You can see plenty of colorful lizards!colorful lizard in arizona

Our favorite time of day is usually when the sun starts to set  – the sunsets of  the Sonoran desert never disappoint and the skies change colors in the most amazing ways – from purple to bright orange.tucson sunset skies & cactussaguaros southern arizona

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  1. We were just there for the first time in February and fell in love with Arizona as well. I could not believe the forests of saguaro cactus in Tucson – incredible!

  2. Oh! I love, love, love your pictures! They’re beautiful and they bring back so much memories from my trip there in May! Nothing beats watching the sunset with your friends in the middle of the Sonoran dessert 🙂

    P.s. very informative post, too! I didn’t know most of the facts you listed above!

    1. Thanks, Pauline! I learned a lot about Saguaros myself when I did some research for the post 😉 They are so fascinating and it’s incredible how old they get, and how long it takes them to grow an arm!!

    1. Thanks so much, Ruth! Yes, you are right- they are actually very similar to wood. I love how the spines look, and these cacti are just so amazing… I can’t get enough of them 🙂

  3. That last photo of the sunset is stunning!

    I’m in love with this photo essay, ladies! Cacti always seem so foreign to me, having grown up on a farm in England. I had no IDEA that the saguaros can grow up to 70 feet tall though, that’s insane – and such slow growers, too! A few of these look like they belong in horror movies though and may haunt my dreams tonight…

    1. Thanks, Tom! These cacti are so foreign to me too (being from Germany) and even the second time we went to Arizona I was still stunned by how amazing they are!

  4. I have to admit, I had no idea what a Saguaros was before I turned up here. Then I learnt that Cacti are seriously slow growing. Great photos, AND facts. What more could I ask for 😀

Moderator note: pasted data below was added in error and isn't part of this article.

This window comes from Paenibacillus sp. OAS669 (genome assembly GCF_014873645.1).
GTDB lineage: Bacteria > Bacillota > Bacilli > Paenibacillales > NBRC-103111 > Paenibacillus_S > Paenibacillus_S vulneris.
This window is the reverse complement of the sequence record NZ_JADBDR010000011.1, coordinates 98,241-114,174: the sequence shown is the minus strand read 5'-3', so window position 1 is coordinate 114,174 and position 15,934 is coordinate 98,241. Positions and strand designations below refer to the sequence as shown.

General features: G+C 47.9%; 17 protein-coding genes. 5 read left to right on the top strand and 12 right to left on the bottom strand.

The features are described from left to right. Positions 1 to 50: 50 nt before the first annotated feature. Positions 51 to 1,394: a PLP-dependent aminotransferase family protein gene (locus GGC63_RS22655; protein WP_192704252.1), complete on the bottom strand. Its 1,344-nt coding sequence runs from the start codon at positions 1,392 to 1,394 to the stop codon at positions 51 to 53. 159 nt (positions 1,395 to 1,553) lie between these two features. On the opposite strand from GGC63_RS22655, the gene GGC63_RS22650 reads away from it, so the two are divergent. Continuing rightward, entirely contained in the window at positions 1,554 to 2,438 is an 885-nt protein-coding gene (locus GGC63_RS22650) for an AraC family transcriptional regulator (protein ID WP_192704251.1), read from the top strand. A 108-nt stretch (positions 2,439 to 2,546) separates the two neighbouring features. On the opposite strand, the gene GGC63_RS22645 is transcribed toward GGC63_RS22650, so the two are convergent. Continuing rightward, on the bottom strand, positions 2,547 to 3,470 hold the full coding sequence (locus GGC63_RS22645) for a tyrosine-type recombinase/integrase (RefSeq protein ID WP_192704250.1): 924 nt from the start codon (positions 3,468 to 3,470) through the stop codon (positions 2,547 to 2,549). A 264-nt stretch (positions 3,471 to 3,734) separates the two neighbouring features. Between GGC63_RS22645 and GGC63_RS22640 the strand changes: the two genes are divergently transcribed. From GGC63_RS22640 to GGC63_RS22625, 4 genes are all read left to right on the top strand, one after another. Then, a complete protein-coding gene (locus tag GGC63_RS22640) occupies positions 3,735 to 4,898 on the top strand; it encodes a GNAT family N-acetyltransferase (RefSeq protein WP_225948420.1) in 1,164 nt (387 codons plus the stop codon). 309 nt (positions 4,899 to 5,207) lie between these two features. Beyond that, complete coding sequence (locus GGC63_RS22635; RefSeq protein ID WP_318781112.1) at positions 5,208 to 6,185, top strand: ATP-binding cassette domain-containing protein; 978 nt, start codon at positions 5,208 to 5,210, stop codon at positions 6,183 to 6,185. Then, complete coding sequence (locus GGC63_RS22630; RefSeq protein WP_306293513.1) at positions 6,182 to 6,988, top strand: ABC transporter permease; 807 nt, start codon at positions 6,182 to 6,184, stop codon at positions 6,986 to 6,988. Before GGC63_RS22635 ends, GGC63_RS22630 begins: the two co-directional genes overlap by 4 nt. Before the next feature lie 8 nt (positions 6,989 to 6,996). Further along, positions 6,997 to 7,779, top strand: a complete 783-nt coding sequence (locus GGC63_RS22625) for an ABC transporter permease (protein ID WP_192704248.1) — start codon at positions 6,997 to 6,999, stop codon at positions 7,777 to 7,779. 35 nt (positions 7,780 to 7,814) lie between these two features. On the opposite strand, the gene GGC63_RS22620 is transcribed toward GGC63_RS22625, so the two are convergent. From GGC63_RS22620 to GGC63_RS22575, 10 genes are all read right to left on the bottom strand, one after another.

1. Laurence – ha, I didn’t know what they were either!! I have to admit that I didn’t know much about cacti in general but we learned so much about them in Arizona.

    1. Thanks, Scott! It is a horrifyingly backwards state, you are right, but it’s so damn beautiful! Love everything about the scenery there – the canyons in the north and the desert in the south. And we actually met some really cool people down there 🙂

  5. Beautiful photos. It’s so interesting how there’s such a variety of bright and interesting flora in the desert. It’s so easy to dismiss it just as hot, dusty and boring.

  6. I’ve been to Arizona but not to the desert. My time was spent in Phoenix and the Grand Canyon. However, this is exactly how I would picture it looking! Beauty in a rugged landscape.

  7. Incredible photos! I always forget what a gem we have right here in the US. Arizona is one of my favorite places to visit (and camp)! I love the dry, desert heat and the stunning colors. I love that little lizard – I’m not sure I’ve ever seen one like it!

    1. Thanks, Tyler! That little lizard was actually very curious and hung around for a while, even though we had our dog with us 🙂 I loved how colorful he was!

  8. Love these pictures! I used to not like the desert when I was a kid, but I fell in love with it in Latin America – especially Mexico where I’ve seen scenery that resembles this. Cacti are such fascinating plants (and great for someone like me who forgets to water plants :P). I just wish Arizona would get its act together because the way it treats Latinos seriously puts me off visiting again!

    1. Thanks, Ekua! We have yet to see the part of Mexico that is part of the Sonoran Desert – I can’t wait to go there! That’s how I thought Mexico would look everywhere and I was surprised when I found out that much of the country was covered in mountains and was so much greener than I expected 🙂 I know what you mean though about Arizona’s immigration politics.. it upsets me every time we’re there.

    1. Thanks for the kind words, Lisa! I was trying to capture this place that I love so much as good as possible and it makes me happy to hear that this comes across 🙂